Charged with a First Offense OUI in Massachusetts?

MA is tough on OUI. But if this is your first offense, there are multiple defenses and alternative sentencing options that may be available to you. A first offense conviction of OUI in MA can carry a penalty of up to two-and-a-half years in jail, a one-year license suspension, and a fine of up to $5,000. However, this is rarely the outcome. With the help of a skilled Boston OUI defense attorney, you can dramatically improve your chances of a reduced or dismissed charge.

As with most criminal offenses, penalties for OUI take into account prior criminal history, and the severity of your crime. For example, if you were arrested for OUI while driving a child under the age of 14, you may also face child endangerment charges. But in most cases, a first-offense OUI without aggravating circumstances will not land you behind bars.

Did You Refuse the Breath Test?

In MA, if you refused a breath test at the time of your arrest, you will face an automatic license suspension of 180 days. On the other hand, if you take the breath test and it registers a blood alcohol concentration (BAC) of .08 or above, your license will be suspended for a minimum of 30 days.

At first glance, it may seem like a better deal to submit to the breath test, even if you may be over the legal limit. But this isn’t always the case. That being said, it is impossible to give blanket advice about whether or not to refuse a breath test; this decision should be based on multiple factors, including your level of intoxication, prior criminal history, whether you have past OUI convictions, and your personal / work / home life situation. If you do choose to refuse the breath test, you are entitled to challenge the associated suspension at a hearing. You have 15 days following your arrest to appeal this suspension. Take advantage of this option.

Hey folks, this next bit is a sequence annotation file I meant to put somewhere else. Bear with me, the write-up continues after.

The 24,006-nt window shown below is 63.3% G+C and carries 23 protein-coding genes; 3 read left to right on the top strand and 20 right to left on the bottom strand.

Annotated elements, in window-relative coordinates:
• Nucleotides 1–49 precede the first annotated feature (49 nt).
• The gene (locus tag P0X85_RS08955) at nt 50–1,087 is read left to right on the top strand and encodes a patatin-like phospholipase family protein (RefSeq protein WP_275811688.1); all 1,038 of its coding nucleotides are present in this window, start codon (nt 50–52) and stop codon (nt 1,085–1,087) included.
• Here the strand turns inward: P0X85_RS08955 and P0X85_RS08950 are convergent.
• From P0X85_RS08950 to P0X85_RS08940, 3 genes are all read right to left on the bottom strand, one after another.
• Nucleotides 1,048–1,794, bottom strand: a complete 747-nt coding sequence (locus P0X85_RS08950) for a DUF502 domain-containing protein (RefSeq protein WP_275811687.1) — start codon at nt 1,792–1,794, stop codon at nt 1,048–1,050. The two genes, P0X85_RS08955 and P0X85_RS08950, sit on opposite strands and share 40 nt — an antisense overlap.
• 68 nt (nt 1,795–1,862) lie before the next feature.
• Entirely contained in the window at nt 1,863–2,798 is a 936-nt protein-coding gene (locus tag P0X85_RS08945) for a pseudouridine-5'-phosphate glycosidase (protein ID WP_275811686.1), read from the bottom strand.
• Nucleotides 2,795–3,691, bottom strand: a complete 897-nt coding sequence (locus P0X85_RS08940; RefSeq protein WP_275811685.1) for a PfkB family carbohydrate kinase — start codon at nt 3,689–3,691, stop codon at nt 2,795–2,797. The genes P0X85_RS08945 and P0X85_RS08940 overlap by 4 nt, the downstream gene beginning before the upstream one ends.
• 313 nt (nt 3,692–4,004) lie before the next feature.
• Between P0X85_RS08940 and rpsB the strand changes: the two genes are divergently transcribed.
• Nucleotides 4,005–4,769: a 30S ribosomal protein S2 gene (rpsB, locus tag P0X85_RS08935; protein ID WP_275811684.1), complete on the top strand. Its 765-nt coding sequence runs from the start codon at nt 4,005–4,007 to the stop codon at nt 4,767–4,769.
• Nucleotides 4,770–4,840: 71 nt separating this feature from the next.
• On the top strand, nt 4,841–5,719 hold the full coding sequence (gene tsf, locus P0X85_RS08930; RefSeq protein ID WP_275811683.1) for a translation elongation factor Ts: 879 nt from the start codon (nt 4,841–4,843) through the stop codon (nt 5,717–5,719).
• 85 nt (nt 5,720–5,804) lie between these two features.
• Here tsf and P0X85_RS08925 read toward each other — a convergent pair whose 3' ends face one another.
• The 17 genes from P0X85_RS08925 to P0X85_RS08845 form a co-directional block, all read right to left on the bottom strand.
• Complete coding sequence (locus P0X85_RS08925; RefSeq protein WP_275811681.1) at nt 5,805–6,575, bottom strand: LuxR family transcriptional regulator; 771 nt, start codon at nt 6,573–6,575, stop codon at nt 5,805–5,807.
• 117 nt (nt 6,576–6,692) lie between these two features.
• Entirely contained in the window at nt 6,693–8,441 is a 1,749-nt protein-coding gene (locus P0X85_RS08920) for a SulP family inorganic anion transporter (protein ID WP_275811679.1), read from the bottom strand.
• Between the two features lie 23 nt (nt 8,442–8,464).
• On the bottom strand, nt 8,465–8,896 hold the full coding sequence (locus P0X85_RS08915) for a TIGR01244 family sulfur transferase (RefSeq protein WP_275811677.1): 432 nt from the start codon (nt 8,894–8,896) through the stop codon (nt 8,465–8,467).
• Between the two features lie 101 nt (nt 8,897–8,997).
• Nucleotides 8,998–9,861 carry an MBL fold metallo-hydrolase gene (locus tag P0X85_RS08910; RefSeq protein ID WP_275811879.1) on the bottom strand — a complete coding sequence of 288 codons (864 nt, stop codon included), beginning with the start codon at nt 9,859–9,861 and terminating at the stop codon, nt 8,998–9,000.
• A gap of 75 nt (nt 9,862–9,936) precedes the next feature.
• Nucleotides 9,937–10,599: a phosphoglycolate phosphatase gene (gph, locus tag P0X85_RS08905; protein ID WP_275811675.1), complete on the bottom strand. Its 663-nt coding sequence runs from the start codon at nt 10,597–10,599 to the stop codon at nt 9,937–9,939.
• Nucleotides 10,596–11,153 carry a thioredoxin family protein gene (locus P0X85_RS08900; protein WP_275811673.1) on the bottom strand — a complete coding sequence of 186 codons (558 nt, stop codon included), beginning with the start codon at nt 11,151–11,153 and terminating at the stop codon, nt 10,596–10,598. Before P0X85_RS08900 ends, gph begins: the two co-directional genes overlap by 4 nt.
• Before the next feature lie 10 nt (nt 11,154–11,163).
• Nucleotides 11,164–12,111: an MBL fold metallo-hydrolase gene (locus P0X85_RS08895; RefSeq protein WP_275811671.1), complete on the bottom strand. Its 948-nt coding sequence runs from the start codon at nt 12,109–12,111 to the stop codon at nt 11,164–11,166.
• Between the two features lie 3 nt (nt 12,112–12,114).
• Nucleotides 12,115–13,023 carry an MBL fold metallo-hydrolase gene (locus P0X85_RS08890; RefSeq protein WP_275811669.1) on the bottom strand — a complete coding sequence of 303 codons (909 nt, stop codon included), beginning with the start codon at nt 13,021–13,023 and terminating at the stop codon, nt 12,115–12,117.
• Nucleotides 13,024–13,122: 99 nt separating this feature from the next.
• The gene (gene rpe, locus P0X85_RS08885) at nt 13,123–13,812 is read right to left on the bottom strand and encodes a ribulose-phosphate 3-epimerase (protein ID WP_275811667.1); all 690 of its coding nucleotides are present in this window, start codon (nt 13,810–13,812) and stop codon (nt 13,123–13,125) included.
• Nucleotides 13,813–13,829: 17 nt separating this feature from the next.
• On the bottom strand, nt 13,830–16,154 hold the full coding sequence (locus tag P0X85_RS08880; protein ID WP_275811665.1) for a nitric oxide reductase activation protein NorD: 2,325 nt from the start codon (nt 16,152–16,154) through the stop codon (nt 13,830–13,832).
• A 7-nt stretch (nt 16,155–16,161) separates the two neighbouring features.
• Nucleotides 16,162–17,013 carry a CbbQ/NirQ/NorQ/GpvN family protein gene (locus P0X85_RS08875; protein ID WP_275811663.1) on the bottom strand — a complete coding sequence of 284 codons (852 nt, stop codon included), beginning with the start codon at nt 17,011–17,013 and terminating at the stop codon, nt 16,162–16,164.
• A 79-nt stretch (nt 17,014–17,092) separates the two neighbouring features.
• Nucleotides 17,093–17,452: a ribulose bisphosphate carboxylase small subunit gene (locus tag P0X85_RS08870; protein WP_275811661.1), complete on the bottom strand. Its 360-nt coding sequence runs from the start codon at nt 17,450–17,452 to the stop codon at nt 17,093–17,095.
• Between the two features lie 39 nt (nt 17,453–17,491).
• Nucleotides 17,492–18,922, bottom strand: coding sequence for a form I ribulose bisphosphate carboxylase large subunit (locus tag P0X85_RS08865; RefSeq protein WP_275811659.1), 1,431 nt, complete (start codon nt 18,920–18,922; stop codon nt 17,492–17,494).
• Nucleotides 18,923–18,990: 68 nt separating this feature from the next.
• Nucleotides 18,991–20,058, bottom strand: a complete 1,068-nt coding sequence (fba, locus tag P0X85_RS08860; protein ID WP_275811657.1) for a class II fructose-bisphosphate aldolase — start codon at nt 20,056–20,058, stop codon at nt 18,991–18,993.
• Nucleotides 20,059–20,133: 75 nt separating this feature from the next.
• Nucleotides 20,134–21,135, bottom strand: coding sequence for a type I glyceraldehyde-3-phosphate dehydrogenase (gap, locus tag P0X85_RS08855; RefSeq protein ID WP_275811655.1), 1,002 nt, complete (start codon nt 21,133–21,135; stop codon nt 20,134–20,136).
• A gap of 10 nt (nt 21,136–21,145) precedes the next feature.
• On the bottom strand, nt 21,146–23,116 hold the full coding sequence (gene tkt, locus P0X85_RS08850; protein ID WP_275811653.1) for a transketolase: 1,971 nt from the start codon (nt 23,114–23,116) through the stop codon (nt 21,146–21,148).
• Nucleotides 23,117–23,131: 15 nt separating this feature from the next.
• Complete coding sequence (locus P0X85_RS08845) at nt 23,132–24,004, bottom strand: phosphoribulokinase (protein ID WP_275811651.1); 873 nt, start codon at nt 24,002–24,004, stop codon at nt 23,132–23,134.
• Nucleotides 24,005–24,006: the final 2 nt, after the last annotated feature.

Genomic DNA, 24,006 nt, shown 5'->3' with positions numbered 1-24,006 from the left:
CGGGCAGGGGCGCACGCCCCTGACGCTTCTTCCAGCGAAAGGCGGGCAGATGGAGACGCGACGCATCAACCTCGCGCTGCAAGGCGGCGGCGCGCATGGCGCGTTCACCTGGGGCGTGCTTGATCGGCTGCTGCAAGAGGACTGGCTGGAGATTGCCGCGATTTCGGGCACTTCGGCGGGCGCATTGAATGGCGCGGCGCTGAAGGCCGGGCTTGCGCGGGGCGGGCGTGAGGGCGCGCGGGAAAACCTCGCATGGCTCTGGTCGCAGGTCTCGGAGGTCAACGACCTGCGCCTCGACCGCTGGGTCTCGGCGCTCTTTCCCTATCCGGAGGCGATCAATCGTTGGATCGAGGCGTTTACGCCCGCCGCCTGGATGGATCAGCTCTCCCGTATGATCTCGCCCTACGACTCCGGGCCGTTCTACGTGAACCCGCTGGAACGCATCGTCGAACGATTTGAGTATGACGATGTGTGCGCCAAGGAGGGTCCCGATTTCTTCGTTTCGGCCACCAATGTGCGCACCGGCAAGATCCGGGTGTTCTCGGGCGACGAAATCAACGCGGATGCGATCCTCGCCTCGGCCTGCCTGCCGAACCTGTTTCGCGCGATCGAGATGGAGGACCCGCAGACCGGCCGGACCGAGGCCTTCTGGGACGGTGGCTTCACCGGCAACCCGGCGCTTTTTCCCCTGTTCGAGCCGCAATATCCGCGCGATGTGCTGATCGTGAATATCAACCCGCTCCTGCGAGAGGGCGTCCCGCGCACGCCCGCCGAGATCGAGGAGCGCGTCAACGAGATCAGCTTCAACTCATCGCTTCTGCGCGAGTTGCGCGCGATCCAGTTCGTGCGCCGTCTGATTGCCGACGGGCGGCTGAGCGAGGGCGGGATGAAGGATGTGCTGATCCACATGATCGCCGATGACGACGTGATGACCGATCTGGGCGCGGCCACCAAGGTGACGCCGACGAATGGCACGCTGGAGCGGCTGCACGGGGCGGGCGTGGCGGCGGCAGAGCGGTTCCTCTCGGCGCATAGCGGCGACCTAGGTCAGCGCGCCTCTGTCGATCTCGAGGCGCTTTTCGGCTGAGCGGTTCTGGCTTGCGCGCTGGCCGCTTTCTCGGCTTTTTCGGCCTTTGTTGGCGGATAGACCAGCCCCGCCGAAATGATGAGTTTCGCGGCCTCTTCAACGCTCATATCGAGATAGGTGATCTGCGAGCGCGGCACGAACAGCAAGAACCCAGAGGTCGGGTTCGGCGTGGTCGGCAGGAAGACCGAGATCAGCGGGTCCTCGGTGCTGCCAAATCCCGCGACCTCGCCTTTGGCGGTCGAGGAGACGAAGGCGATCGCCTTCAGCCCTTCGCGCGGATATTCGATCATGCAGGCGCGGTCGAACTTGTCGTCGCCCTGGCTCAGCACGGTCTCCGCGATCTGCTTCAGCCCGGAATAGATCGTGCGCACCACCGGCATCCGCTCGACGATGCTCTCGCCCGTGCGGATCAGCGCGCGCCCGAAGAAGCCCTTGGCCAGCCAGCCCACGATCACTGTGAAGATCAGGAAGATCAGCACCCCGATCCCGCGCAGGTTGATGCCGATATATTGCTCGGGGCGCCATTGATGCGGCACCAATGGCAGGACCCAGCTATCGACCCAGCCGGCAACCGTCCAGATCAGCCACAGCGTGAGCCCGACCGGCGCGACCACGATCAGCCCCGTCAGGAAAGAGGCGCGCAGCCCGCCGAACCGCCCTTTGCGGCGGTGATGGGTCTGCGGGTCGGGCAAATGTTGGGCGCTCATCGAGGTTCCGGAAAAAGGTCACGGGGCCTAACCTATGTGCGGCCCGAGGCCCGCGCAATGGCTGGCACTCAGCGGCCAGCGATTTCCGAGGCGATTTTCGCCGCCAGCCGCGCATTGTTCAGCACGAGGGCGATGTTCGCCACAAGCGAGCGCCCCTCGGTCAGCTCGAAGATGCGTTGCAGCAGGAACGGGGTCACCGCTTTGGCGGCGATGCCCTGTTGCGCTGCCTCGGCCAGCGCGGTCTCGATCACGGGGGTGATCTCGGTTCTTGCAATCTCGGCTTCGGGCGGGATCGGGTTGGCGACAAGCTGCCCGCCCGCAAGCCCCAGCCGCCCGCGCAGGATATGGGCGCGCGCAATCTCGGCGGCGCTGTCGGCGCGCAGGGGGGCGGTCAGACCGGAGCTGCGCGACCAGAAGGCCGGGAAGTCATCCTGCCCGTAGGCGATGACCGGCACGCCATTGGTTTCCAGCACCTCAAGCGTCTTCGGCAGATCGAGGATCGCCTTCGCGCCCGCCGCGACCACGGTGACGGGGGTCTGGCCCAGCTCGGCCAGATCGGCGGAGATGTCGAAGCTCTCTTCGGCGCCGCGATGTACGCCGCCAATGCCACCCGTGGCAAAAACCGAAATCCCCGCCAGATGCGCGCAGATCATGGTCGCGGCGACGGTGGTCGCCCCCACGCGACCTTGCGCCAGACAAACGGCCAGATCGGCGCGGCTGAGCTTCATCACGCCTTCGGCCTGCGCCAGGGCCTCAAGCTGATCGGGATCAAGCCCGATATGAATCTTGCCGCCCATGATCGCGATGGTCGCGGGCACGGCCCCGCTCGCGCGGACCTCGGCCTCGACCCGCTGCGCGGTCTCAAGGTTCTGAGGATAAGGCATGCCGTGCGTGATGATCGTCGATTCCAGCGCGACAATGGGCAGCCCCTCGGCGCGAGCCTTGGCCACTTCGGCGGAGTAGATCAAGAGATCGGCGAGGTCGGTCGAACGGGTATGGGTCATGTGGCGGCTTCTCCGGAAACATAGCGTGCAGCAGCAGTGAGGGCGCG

Alternative “24D” Disposition

In MA, a first or second offense OUI is considered a misdemeanor. If you are facing charges for either offense, you may qualify for a program known as “24D,” or Alternative Disposition. 24D provides an alternative to the harsh penalties of an OUI conviction. If approved for 24D, you will be given one to two years of probation and will be required to complete an alcohol education program. Once you’ve enrolled in the class, you will likely receive a hardship license, even if you refused the breath test. A MA OUI defense attorney can help you determine if you are eligible for 24D.

Second and Subsequent Convictions

If you are facing a second or subsequent conviction, the penalties you are facing will understandably be more severe. However, individuals convicted of second offense OUIs may still be eligible for 24D, under certain circumstances. Penalties for second and subsequent offenses may include:

  • Second OUI offense: Up to two-and-a-half years in jail, license suspension of up to two years, a fine of up to $10,000, and the installation of an interlock ignition device at your own expense.
  • Third and subsequent OUI offenses: Up to two-and-a-half years in jail, a fine of up to $15,000, and a license suspension of up to eight years.

Altman & Altman, LLP – Boston’s Premier OUI Defense Law Firm

If you have been charged with OUI, or any other criminal offense, the skilled legal team at Altman & Altman, LLP can help. We have been defending the rights of individuals charged with crimes for more than 50 years, and we have an impressive track record of getting clients’ charges reduced, or dismissed entirely. It is our goal to keep you out of jail, and to keep your record clean. If you are facing charges for OUI, whether it’s a first, second or subsequent offense, we can help. Contact Altman & Altman, LLP today for a free and confidential consultation about your case.

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